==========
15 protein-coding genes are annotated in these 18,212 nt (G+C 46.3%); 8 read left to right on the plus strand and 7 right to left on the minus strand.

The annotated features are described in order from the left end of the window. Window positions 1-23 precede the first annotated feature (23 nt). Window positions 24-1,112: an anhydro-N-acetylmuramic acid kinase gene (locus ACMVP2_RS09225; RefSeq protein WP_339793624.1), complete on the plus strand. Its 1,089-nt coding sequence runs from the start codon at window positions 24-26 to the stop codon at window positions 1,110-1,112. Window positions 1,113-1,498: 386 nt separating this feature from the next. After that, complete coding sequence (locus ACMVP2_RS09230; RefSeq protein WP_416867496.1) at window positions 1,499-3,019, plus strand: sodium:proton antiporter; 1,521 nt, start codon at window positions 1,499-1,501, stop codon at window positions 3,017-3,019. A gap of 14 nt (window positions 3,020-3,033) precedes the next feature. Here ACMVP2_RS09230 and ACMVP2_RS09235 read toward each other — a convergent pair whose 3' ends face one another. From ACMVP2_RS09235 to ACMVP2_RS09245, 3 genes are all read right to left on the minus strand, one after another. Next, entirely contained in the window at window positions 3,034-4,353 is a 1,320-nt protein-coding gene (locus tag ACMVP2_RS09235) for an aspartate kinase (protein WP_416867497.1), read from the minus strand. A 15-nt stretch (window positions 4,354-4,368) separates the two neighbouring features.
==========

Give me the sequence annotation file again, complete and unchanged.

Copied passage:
15 protein-coding genes are annotated in these 18,212 nt (G+C 46.3%); 8 read left to right on the plus strand and 7 right to left on the minus strand.

The annotated features are described in order from the left end of the window. Window positions 1-23 precede the first annotated feature (23 nt). Window positions 24-1,112: an anhydro-N-acetylmuramic acid kinase gene (locus ACMVP2_RS09225; RefSeq protein WP_339793624.1), complete on the plus strand. Its 1,089-nt coding sequence runs from the start codon at window positions 24-26 to the stop codon at window positions 1,110-1,112. Window positions 1,113-1,498: 386 nt separating this feature from the next. After that, complete coding sequence (locus ACMVP2_RS09230; RefSeq protein WP_416867496.1) at window positions 1,499-3,019, plus strand: sodium:proton antiporter; 1,521 nt, start codon at window positions 1,499-1,501, stop codon at window positions 3,017-3,019. A gap of 14 nt (window positions 3,020-3,033) precedes the next feature. Here ACMVP2_RS09230 and ACMVP2_RS09235 read toward each other — a convergent pair whose 3' ends face one another. From ACMVP2_RS09235 to ACMVP2_RS09245, 3 genes are all read right to left on the minus strand, one after another. Next, entirely contained in the window at window positions 3,034-4,353 is a 1,320-nt protein-coding gene (locus tag ACMVP2_RS09235) for an aspartate kinase (protein WP_416867497.1), read from the minus strand. A 15-nt stretch (window positions 4,354-4,368) separates the two neighbouring features.